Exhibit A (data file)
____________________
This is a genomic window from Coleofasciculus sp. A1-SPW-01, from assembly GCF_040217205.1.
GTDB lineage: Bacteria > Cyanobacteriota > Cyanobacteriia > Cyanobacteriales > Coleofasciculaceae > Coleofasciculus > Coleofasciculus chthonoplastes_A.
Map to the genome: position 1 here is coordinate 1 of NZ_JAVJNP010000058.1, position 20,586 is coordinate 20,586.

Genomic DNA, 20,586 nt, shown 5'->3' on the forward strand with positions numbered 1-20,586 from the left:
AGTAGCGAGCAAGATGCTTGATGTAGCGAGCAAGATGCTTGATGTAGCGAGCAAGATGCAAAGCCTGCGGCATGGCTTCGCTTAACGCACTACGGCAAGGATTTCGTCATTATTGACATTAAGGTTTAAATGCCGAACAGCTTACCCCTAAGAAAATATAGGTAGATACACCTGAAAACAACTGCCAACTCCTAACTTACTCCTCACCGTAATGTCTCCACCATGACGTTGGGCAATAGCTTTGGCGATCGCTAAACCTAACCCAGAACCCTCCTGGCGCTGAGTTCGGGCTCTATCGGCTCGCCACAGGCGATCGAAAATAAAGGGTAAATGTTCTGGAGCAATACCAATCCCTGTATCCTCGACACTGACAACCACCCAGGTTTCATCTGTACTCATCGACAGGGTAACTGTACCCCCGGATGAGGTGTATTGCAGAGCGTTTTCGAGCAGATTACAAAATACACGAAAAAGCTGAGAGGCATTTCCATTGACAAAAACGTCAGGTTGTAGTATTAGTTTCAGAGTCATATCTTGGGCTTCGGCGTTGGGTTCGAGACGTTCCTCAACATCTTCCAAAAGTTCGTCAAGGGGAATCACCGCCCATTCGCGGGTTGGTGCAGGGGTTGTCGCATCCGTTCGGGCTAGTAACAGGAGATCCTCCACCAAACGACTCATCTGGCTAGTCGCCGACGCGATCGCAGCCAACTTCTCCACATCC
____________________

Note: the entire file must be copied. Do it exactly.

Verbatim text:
This is a genomic window from Coleofasciculus sp. A1-SPW-01, from assembly GCF_040217205.1.
GTDB lineage: Bacteria > Cyanobacteriota > Cyanobacteriia > Cyanobacteriales > Coleofasciculaceae > Coleofasciculus > Coleofasciculus chthonoplastes_A.
Map to the genome: position 1 here is coordinate 1 of NZ_JAVJNP010000058.1, position 20,586 is coordinate 20,586.

Genomic DNA, 20,586 nt, shown 5'->3' on the forward strand with positions numbered 1-20,586 from the left:
AGTAGCGAGCAAGATGCTTGATGTAGCGAGCAAGATGCTTGATGTAGCGAGCAAGATGCAAAGCCTGCGGCATGGCTTCGCTTAACGCACTACGGCAAGGATTTCGTCATTATTGACATTAAGGTTTAAATGCCGAACAGCTTACCCCTAAGAAAATATAGGTAGATACACCTGAAAACAACTGCCAACTCCTAACTTACTCCTCACCGTAATGTCTCCACCATGACGTTGGGCAATAGCTTTGGCGATCGCTAAACCTAACCCAGAACCCTCCTGGCGCTGAGTTCGGGCTCTATCGGCTCGCCACAGGCGATCGAAAATAAAGGGTAAATGTTCTGGAGCAATACCAATCCCTGTATCCTCGACACTGACAACCACCCAGGTTTCATCTGTACTCATCGACAGGGTAACTGTACCCCCGGATGAGGTGTATTGCAGAGCGTTTTCGAGCAGATTACAAAATACACGAAAAAGCTGAGAGGCATTTCCATTGACAAAAACGTCAGGTTGTAGTATTAGTTTCAGAGTCATATCTTGGGCTTCGGCGTTGGGTTCGAGACGTTCCTCAACATCTTCCAAAAGTTCGTCAAGGGGAATCACCGCCCATTCGCGGGTTGGTGCAGGGGTTGTCGCATCCGTTCGGGCTAGTAACAGGAGATCCTCCACCAAACGACTCATCTGGCTAGTCGCCGACGCGATCGCAGCCAACTTCTCCACATCC